Talking about mental health isn’t easy — but that’s starting to change.
More employers are investing in mental health programs, increasing access to care, and helping to decrease stigma in the process. Governments are beginning to approach mental health as a public health issue. Celebrities like Selena Gomez, Ariana Grande, Pete Davidson, and Lady Gaga (among many others) are coming forward about their mental health journeys to raise awareness. The tides are turning.
Continue reading The State of Mental Health
One afternoon last August, I had just had the absolute worst day ever: I had come down with a painful summer cold, I was exhausted from working the last two weekends in a row, and my beloved bike had been stolen while I was at work. I arrived at my therapist’s office ready to vent when she greeted me in the waiting room and told me that she had forgotten that we had switched my appointment time, and so had double-booked herself. She could not, she apologized, see me that day.
“That’s okay,” I told her, “I’ll see you next week,” but I seethed on my way out of the building. How could she have forgotten about my session? Was it just a careless mistake, or did she really care so little about me?
In our next session she could tell that something was wrong just by my demeanor: I was more closed off, more distant, more confrontational, but I was afraid to tell her that I was upset with her. After all, I thought, she’s a person just like me, and all people forget things or make mistakes. My therapist confronted me about it, and I eventually told her what was bothering me. Continue reading Why Your Therapist Wants You to Get Angry with Them
May is Mental Health Month — a time to come together to raise awareness about mental health issues, work to expand access to care, and support those who are struggling. This month we’re speaking to experts in the field about their therapeutic work, as well as their own experience and challenges with mental health.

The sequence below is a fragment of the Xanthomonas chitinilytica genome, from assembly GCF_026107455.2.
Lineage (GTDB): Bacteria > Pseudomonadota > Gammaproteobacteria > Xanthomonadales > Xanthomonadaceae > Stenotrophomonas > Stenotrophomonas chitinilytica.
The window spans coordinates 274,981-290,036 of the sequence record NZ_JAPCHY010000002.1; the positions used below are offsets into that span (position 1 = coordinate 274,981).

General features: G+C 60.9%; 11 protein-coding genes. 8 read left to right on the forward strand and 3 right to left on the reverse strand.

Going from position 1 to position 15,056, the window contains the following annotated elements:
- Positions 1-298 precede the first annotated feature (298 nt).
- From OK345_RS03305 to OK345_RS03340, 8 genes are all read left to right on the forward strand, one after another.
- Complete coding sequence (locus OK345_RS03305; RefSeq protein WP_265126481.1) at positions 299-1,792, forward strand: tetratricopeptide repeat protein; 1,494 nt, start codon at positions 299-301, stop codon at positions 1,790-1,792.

When Lori Gottlieb was a new therapist beginning her practice in Los Angeles, seeing clients dealing with a host of issues, she hadn’t expected this to be the time she experienced a crisis of her own. She began seeing a therapist, a seasoned veteran of the field named Wendell.
Continue reading Maybe You Should Talk to Someone: An Interview with Author Lori Gottlieb
Mental health statistics may not always be at the top of your mind, even when you’re going through a crisis of your own. Some of us get headaches when we even think about math – especially statistics. Yet, hard data based on empirical research helps us better understand the world around us and the people in it. When it comes to mental health, so many of us feel isolated and utterly alone in our struggles. Looking at mental health statistics can put our challenges into context, help us understand the pervasiveness of certain conditions, and offer some bit comfort and solace knowing we’re not alone.
And when you look at the stats about treatment for mental health — such as the fact that mental illness affects tens of millions Americans each year, but only about half of people receive treatment — you can see how these surprising mental health statistics necessitate additional education, awareness, and funding for mental health services.
Ready to take a deeper look at some of the most relevant mental health stats? Continue reading 32 Surprising Mental Health Statistics